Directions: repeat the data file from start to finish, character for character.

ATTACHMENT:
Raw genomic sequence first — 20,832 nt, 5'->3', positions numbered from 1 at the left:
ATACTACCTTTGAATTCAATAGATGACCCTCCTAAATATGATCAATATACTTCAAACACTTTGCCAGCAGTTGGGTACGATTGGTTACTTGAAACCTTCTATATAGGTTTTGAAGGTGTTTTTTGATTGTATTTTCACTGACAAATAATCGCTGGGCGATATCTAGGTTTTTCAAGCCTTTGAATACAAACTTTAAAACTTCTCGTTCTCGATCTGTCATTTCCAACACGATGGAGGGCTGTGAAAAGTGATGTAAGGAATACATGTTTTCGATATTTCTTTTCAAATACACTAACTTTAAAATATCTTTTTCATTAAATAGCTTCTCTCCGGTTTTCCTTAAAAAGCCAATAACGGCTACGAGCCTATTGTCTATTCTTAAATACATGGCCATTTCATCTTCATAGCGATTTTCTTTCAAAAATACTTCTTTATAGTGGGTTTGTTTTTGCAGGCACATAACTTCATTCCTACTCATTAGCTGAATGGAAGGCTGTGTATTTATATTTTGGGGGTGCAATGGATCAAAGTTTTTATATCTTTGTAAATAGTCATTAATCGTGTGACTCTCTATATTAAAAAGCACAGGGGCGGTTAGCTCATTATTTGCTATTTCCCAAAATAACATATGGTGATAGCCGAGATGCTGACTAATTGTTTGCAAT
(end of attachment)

Raw genomic sequence first — 20,832 nt, 5'->3', positions numbered from 1 at the left:
ATACTACCTTTGAATTCAATAGATGACCCTCCTAAATATGATCAATATACTTCAAACACTTTGCCAGCAGTTGGGTACGATTGGTTACTTGAAACCTTCTATATAGGTTTTGAAGGTGTTTTTTGATTGTATTTTCACTGACAAATAATCGCTGGGCGATATCTAGGTTTTTCAAGCCTTTGAATACAAACTTTAAAACTTCTCGTTCTCGATCTGTCATTTCCAACACGATGGAGGGCTGTGAAAAGTGATGTAAGGAATACATGTTTTCGATATTTCTTTTCAAATACACTAACTTTAAAATATCTTTTTCATTAAATAGCTTCTCTCCGGTTTTCCTTAAAAAGCCAATAACGGCTACGAGCCTATTGTCTATTCTTAAATACATGGCCATTTCATCTTCATAGCGATTTTCTTTCAAAAATACTTCTTTATAGTGGGTTTGTTTTTGCAGGCACATAACTTCATTCCTACTCATTAGCTGAATGGAAGGCTGTGTATTTATATTTTGGGGGTGCAATGGATCAAAGTTTTTATATCTTTGTAAATAGTCATTAATCGTGTGACTCTCTATATTAAAAAGCACAGGGGCGGTTAGCTCATTATTTGCTATTTCCCAAAATAACATATGGTGATAGCCGAGATGCTGACTAATTGTTTGCAAT